There is a lot of music out there in the pew hymnals today that honestly doesn’t belong in Church. Sometimes the music at certain Catholic parishes reminds me of either summer camp or kindergarten. Some hymns even have questionable texts and some even contain heresy! But thankfully, there are a few organizations that are starting to help reform and renew the music of the liturgy in the United States, and they believe that timeless beauty and true doctrine are must-haves for the music at Mass.
One of my favorites is Corpus Christi Watershed.
If you have any interest at all in liturgical music, Corpus Christi Watershed (.org) has something for you! From the beginner with no knowledge of how to read chant, to the accomplished choir director and organist, there is so much to be explored on this site.
In my online searches for inspiring resources for Catholic musicians, I’ve only discovered a handful of organizations, but the lack of quantity is made up for by the amazing quality. Corpus Christi Watershed is one website that I look up to in terms of excellent videos, collections of rare books and sheet music, a beautiful new missal for the Extraordinary Form…and the list goes on.
I’d like to introduce you to this site, and give you some ideas on how you can use it. There is something for all musical levels, so don’t worry if you know nothing about reading Gregorian chant!
For the Beginner/Liturgical Music Newbie
Would you like to learn how to read and sing Gregorian chant? CCWatershed has 11 lessons waiting for you to try! There are sound clips and videos to help things along, but you still might need to google a few unfamiliar terms.
Before your first lesson, and just for fun, you might want to review “Do, a Deer” from the Sound of Music so you know what solfege is. (Just remember that the real spelling is Do-Re-Mi-Fa-Sol-La-Ti-Do).
Ok, back to Gregorian chant. The 11 lessons are found here.
Now, if you are in need of a missal for the Latin Mass, they have a brand new “St. Edmund Campion Missal and Hymnal” that looks amazing. It’s on my birthday wish-list.
For the Music Director
Do you need ideas for what to sing each Sunday? Suggestions for the Ordinary and Extraordinary Forms are available. Click on Liturgical Music, pick which Sunday you want, and you will be given options for hymns, chants, kyries, offertory chants, music for communion, and more! And again, there are practice videos so choir members can practice with confidence! And most of the music is printable, so you won’t have to go hunting for the music yourself.
There are also organ accompaniments and SATB arrangements of well-known hymns here.
And you have to listen to the works of Kevin Allen for 3 voices! I highly recommend downloading his 12 motets, Motecta Trium Vocum, which are appropriate to sing all through the year. The individual parts are not difficult, and your choir members can listen to the free practice videos…done by Matthew J. Curtis, who is currently singing with the internationally-known Chanticleer!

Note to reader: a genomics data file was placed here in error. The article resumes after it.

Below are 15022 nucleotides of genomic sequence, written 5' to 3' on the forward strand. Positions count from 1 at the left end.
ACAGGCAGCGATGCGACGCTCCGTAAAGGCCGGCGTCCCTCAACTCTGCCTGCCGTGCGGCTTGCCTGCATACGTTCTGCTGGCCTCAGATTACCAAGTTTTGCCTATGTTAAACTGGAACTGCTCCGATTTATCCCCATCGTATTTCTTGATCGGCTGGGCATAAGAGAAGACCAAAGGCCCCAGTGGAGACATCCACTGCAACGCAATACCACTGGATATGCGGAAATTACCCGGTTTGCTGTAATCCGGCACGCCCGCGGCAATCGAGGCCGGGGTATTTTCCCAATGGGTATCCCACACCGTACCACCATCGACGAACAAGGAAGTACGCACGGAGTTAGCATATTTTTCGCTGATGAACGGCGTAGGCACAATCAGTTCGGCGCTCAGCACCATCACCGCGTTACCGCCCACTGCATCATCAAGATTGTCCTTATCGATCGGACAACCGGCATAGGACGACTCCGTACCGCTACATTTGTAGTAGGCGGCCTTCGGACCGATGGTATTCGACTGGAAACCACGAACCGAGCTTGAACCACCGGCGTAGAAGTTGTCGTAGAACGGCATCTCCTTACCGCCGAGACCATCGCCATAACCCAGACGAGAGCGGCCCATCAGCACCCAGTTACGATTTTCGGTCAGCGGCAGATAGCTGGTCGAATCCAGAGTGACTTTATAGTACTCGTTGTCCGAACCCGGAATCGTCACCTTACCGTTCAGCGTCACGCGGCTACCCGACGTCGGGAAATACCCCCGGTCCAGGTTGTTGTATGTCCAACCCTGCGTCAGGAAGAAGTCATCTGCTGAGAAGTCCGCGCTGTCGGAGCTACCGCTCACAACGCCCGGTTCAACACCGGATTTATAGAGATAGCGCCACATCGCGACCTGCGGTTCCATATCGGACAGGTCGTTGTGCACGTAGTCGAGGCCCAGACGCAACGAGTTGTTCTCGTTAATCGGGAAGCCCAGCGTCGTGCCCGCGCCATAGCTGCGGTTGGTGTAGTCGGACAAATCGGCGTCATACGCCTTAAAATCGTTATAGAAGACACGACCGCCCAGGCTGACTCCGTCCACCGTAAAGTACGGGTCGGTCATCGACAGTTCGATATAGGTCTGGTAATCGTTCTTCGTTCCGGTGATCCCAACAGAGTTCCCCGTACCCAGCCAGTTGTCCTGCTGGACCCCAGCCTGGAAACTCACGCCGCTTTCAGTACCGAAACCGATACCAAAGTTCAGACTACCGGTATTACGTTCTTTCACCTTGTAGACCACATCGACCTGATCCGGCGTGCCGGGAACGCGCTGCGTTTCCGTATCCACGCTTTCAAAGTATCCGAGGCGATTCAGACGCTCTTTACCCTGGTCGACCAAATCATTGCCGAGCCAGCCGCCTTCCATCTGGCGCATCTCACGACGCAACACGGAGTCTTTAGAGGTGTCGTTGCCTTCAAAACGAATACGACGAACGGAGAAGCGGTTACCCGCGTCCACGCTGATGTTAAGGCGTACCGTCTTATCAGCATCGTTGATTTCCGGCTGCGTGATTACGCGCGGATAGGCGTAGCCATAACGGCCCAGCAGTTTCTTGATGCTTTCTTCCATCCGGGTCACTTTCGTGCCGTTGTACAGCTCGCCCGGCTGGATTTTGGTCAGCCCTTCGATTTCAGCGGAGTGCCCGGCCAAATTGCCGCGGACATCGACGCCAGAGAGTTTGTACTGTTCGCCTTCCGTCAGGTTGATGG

For the Schola Director
A few years ago, I had the privilege of singing with a schola that sung the propers for the Latin Mass. It was an amazing experience, and a first for me to sing in a choir. Also, even though I had gone to a Latin Mass for almost my entire life, I was unaware that there are unique chants for each Sunday of the year. And they are continuous melodies: they are not “verse and refrain” style.
Here is how our choir director used Corpus Christi Watershed to help make her job easier:
1. Before the choir practice, she would print the propers for each Sunday from ccwatershed.org. (Find the Sunday you want by scrolling down the page. Click on “Score” to view and print the chant.) Every choir member was given a “packet” that had all the propers stapled together: the Introit, Gradual, Alleluia, Offertory and Communion.
2. Choir members took their packet home, and practiced all week with the videos. (Found on the same page as the printable propers.)
3. Sunday morning before Mass, the choir would practice the propers once more.
For the Liturgical Music Enthusiast
On the Site Map page, there is a large, impressive list of projects that CCWatershed has completed. You can find rare books that have been digitized, hard-to-find organ accompaniments, documentaries, religious clip art, and much more to quench your thirst for musical knowledge and more resources for your local parish!
The music at Mass is not supposed to have a Kum-Ba-Ya feel to it. That type of music could be appropriate for singing at home, in the car, or…at camp. The documents of Vatican II did NOT say to get rid of Gregorian chant and replace it with 70’s-style folk songs. An excellent article explaining that Vatican II actually affirmed that Gregorian chant should remain in the liturgy can be found here on Corpus Christi Watershed by Dr. Peter Kwasniewski.
Does the music at your parish raise eyebrows, or raise minds and hearts to God?
Does the music you hear on Sundays during Mass help or hinder your experience? Do you raise an eyebrow when you hear a hymn that somehow reminds you of summer camp or kindergarten? Or, does the music help you to pray better, and literally lift your mind and heart to God?
Update! On April 23, 2014, I saw a tweet from ccwatershed that they have just completed this gorgeous pew book for the Ordinary Form! This is a HUGE step in a movement towards dignified, theologically-sound music at your local parish. If you like what you see (and hear), please consider passing it on to your parish priest!